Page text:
International Group of Contributors

Finally, the book brings together an international group of contributors. As many of the contributions illustrate, the communication of emotions is shaped by language and culture in a variety of ways. To avoid creating theories that are too heavily rooted in the English language, contributions were solicited from investigators in a number of different countries (Australia, Belgium, Canada, Germany, Hungary, and the United States). Many of these contributors examine affective language in their own and other native languages in addition to English, thereby potentially broadening our scope of understanding.
It should be noted that space limits precluded the inclusion of chapters from every prominent researcher in each of the fields we have mentioned. Each contributor has provided an extensive reference section with pointers to other important research in their respective fields.

OVERVIEW OF CHAPTERS

Chapters are organized into three broad areas: background theory, figurative language use, and social/cultural aspects of emotional communication. Part I, Theoretical Foundations, consists of three chapters that look at fundamental issues in the verbal communication of emotion.
Cliff Goddard (Chapter 2, Explicating Emotions Across Languages and Cultures: A Semantic Approach ) discusses a fundamental problem in the study of verbal communication of emotions: semantic differences across languages and cultures. For example, he observes that lexical terms in other languages that are roughly similar to our words anger and depression can have subtle differences in meaning. As a result, interpreting cross-cultural research on emotional language is problematic. He suggests that instead of glossing over semantic differences between languages, we consider them part of the phenomena to be investigated. Goddard takes an approach known as “natural semantic metalanguage” (NSM), originated by Wierzbicka (1992, 1999). In the NSM approach, word meanings are specified using a small set of universal semantic concepts (e.g., people, good/bad, think, feel ). Unlike specific emotion terms, he argues, these semantic universals are found in all languages and thus can form metalanguage to describe specific emotion words in specific languages. In applying NSM to emotion terms, feelings associated with a specific emotion (e.g., “sadness”) are linked to a typical cognitive scenario (e.g., “something bad has happened”) using the semantic metalanguage. Goddard gives a variety of examples of how NSM can be applied to emotion terms in English and a number of other languages including Polish, Malayan, and Japanese. Next, Goddard turns his attention to cultural scripts about expressing emotions. He again applies the NSM strategy of using a small set of universal primitive features to characterize rules for expressing emotions in different cultures. Goddard’s chapter is an elegant demonstration of the strengths of the NSM approach.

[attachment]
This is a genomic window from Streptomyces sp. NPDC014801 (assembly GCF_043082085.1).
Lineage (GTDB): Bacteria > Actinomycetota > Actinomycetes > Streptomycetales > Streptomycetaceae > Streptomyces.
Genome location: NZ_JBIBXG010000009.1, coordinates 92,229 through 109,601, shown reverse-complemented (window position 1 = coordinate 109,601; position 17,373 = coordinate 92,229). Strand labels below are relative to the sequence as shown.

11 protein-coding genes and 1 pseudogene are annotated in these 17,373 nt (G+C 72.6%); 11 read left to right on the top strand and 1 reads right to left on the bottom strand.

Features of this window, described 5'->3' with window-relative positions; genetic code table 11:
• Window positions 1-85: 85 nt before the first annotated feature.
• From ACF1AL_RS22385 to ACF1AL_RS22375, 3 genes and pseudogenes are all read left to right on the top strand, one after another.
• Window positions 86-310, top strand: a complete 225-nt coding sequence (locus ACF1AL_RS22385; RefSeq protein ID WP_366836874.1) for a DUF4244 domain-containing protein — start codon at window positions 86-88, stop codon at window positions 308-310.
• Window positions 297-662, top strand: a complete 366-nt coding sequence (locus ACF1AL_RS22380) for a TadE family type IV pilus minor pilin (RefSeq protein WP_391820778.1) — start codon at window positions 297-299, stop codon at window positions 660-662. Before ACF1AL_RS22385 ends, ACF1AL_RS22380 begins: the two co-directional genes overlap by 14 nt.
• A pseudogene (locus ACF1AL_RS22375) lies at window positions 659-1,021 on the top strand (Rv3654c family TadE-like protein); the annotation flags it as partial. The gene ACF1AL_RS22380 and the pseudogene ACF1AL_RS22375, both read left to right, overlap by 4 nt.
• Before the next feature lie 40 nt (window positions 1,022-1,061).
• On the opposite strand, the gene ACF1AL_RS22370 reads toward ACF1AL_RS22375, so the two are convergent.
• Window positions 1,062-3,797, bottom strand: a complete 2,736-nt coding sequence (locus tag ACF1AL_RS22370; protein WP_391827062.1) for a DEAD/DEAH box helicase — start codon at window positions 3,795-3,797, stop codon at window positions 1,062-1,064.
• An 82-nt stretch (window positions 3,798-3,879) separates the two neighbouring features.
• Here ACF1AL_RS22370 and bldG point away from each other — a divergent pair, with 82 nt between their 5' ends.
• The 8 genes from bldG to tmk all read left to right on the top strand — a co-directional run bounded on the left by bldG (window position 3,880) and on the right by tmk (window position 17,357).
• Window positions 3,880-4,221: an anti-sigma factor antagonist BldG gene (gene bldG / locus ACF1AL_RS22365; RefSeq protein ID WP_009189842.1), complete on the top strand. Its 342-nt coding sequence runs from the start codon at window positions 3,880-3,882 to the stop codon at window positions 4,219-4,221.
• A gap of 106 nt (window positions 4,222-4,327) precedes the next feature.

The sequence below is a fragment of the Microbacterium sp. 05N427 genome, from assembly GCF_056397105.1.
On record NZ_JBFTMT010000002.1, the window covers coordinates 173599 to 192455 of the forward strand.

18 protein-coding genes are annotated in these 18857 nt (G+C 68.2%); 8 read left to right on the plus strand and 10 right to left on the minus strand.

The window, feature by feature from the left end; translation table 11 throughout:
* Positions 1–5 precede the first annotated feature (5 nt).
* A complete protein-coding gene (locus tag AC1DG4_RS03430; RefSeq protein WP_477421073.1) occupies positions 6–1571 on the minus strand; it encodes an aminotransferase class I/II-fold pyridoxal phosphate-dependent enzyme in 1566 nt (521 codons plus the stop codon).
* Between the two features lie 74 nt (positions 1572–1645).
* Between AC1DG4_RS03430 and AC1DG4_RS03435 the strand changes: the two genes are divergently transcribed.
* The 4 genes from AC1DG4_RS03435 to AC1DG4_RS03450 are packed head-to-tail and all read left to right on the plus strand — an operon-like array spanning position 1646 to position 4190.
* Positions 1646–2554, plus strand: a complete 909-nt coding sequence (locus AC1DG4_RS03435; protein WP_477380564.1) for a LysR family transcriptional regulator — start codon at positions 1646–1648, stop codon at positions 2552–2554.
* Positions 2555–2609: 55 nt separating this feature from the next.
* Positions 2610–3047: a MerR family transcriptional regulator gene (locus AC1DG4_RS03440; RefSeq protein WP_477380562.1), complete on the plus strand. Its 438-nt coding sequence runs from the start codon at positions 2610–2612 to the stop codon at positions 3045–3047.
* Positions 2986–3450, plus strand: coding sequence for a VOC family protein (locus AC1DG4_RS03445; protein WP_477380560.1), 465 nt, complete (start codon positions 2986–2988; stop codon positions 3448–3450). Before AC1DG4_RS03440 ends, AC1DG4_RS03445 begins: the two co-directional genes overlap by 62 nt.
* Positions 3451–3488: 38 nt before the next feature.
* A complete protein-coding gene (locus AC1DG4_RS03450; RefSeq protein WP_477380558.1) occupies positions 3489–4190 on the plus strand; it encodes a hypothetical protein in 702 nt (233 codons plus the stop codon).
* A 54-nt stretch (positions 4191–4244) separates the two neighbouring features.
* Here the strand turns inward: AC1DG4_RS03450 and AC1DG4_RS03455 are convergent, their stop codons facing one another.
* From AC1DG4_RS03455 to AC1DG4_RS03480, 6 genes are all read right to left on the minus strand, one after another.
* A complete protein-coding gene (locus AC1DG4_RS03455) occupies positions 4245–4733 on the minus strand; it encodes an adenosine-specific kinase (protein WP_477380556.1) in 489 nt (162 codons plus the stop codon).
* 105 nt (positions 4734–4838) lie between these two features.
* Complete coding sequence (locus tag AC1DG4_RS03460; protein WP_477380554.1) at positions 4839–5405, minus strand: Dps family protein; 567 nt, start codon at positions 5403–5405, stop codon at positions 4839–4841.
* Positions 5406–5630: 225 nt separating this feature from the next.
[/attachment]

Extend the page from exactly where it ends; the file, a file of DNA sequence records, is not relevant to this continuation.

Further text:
Sally Planalp and Karen Knie (Chapter 3, Integrating Verbal and Nonverbal Emotion(al) Messages ) focus on how verbal and nonverbal cues to emotion might be theoretically integrated (see also Planalp, 1999). They observe that the complexity of this issue has led to a “divide and conquer” strategy in which investigators tend to focus on individual cues (e.g., facial expressions, intonation, verbal messages) in isolation from the others. Although this strategy has provided insights into emotional communication, it has not increased our understanding of how people integrate nonverbal and verbal cues when expressing and understanding emotions in actual conversations. Planalp and Knie outline O’Keefe’s (1988) Message Design Logics and explicate the implications of this model for integrating verbal and nonverbal cues to emotion. In Expressive Logic, emotions are viewed as entities that build up and escape or leak out of the body in various ways, including nonverbal behaviors, paralinguistic phenomena, and verbal utterances. In Conventional Logic, emotional messages are sent, via one or a combination of cues, to a receiver. The focus is on the channels used to send affective messages and the extent to which the recipient understands the message. In Rhetorical Logic, emotion and communication are viewed as activities oriented toward the achievement of social goals. Planalp and Knie describe in detail how different conceptualizations of communication affect researchers’ choices of topics and paradigms used to investigate emotional communication.
In Chapter 4, How to do Emotions with Words: Emotionality in Conversations, Reinhard Fiehler outlines his approach to studying the relationship between emotion and langu...

Indice dei contenuti

Stili delle citazioni per The Verbal Communication of Emotions

APA 6 Citation

[author missing]. (2002). The Verbal Communication of Emotions (1st ed.). Taylor and Francis. Retrieved from https://www.perlego.com/book/1711422/the-verbal-communication-of-emotions-interdisciplinary-perspectives-pdf (Original work published 2002)

Chicago Citation

[author missing]. (2002) 2002. The Verbal Communication of Emotions. 1st ed. Taylor and Francis. https://www.perlego.com/book/1711422/the-verbal-communication-of-emotions-interdisciplinary-perspectives-pdf.

Harvard Citation

[author missing] (2002) The Verbal Communication of Emotions. 1st edn. Taylor and Francis. Available at: https://www.perlego.com/book/1711422/the-verbal-communication-of-emotions-interdisciplinary-perspectives-pdf (Accessed: 14 October 2022).

MLA 7 Citation

[author missing]. The Verbal Communication of Emotions. 1st ed. Taylor and Francis, 2002. Web. 14 Oct. 2022.